March 15 (Bloomberg) -- The space shuttle Discovery blasted off tonight under a clear sky, ending a series of delays that had scrubbed previous launches.
The seven-member crew, commanded by Air Force Colonel Lee Archambault, began a 14-day mission in which the craft will deliver two solar wing arrays to the International Space Station.
The arrays will provide extra electricity needed to run the station’s expanding laboratories and sustain the vessel’s first six-person crew, who begin living there in May.
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NASA postponed Discovery’s flight on March 11 after technicians found a leaky valve in a line transporting gaseous hydrogen, which is flammable, away from the launch pad it could be safely burned off.
The mission already had been delay several times so engineers could test the spaceship’s three hydrogen flow-control valves. One such valve was damaged on the space shuttle Endeavour during a November flight. The two problems were unrelated.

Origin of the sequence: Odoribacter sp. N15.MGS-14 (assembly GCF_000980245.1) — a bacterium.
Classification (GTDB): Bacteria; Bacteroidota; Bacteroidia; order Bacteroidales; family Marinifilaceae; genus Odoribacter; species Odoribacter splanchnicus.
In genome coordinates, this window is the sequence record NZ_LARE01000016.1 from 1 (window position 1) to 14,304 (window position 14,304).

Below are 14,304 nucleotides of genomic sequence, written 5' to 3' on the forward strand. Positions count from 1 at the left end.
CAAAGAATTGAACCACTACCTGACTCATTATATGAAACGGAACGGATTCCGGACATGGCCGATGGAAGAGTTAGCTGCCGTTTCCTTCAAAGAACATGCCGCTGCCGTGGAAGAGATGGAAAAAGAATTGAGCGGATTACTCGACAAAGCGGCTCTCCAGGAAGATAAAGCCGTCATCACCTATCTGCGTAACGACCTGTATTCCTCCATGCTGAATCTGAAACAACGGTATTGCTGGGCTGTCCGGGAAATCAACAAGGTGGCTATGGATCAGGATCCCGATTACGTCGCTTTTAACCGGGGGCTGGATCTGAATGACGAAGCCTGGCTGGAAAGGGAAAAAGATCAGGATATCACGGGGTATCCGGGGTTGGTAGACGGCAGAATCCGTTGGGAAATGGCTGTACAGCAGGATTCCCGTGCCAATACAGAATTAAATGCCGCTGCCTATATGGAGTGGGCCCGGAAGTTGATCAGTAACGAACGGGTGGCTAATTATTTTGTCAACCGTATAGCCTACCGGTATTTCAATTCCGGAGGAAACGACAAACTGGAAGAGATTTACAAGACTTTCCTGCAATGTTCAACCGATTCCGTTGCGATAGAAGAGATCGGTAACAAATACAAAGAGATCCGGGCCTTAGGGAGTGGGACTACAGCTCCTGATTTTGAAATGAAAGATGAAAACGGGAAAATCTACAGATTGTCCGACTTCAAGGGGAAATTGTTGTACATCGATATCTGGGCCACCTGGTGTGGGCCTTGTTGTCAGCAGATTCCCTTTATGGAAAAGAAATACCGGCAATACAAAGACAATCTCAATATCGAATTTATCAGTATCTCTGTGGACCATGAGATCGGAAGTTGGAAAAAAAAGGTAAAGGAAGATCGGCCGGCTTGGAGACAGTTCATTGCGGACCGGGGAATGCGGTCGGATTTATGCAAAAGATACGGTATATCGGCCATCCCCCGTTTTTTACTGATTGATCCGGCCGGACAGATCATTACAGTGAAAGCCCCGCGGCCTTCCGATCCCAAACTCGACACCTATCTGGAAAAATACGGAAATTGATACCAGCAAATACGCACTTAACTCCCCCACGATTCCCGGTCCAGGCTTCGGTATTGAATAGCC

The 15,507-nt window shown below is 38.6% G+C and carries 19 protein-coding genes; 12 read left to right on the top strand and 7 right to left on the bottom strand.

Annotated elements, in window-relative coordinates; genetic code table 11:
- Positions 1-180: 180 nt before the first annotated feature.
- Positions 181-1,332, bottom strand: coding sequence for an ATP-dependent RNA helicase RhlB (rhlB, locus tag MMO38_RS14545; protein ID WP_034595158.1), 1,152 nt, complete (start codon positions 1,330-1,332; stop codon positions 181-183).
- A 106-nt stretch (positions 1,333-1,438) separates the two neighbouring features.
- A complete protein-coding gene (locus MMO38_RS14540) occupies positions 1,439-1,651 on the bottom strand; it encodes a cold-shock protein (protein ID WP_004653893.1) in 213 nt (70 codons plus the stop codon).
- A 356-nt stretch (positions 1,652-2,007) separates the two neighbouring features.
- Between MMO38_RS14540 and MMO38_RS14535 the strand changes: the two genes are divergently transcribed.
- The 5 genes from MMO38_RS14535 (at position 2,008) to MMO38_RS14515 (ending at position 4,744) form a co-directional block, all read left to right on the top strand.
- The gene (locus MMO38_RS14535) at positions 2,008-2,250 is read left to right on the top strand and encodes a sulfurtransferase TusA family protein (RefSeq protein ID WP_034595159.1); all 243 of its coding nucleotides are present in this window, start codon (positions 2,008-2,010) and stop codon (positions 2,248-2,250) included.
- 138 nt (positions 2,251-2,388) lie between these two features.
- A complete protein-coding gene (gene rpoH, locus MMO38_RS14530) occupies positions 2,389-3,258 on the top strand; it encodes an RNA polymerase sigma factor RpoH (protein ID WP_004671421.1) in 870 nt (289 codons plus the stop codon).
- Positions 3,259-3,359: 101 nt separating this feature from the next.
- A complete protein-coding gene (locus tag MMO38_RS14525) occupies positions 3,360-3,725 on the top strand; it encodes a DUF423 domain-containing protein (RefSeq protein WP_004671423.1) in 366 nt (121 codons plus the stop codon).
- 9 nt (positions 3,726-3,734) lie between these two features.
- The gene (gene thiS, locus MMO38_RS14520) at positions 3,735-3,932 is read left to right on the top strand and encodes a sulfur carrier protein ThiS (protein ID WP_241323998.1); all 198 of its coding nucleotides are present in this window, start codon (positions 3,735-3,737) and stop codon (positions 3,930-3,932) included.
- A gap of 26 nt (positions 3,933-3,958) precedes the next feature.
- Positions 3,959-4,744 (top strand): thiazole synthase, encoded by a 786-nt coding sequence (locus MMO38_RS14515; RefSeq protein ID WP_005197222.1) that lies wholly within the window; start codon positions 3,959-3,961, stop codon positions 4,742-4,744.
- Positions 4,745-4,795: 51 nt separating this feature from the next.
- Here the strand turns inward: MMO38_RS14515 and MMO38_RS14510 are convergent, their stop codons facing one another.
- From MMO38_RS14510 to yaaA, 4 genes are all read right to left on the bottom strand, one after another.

NASA officials have said the mission is critical because the space station’s power needs are large: The vessel’s eight arrays will generate the same number of kilowatts used by 42 2,800- square-foot houses, said Allard Beutel, a NASA spokesman.
The arrays are attached to a 45-foot-long, 31,127-pound truss. When joined to the station, the truss will complete a supporting structure, the station’s “backbone,” longer than a football field, according to NASA.
Boeing Co. was the primary contractor on the truss, working with other firms including Lockheed Martin Corp., Loral Space & Communications Inc., Honeywell International Inc. and Hamilton Sundstrand Corp.
Crew members will unfold the arrays in space to their full 240-foot wingspan. Each array is covered with solar cells to capture energy from the sunlight.
The arrays are attached to a 45-foot-long, 31,127-pound truss that, when joined to the station, will complete a supporting structure, the station’s “backbone,” longer than a football field, according to NASA.
The international space station, which orbits 250 miles above Earth, is being assembled by 15 countries. The station’s crew operates laboratories that study the effects of space on humans and grow protein crystals used in medical research.
Among Discovery’s seven-man crew is Koichi Wakata, who will be the first Japanese astronaut to spend an extended period of time at the station.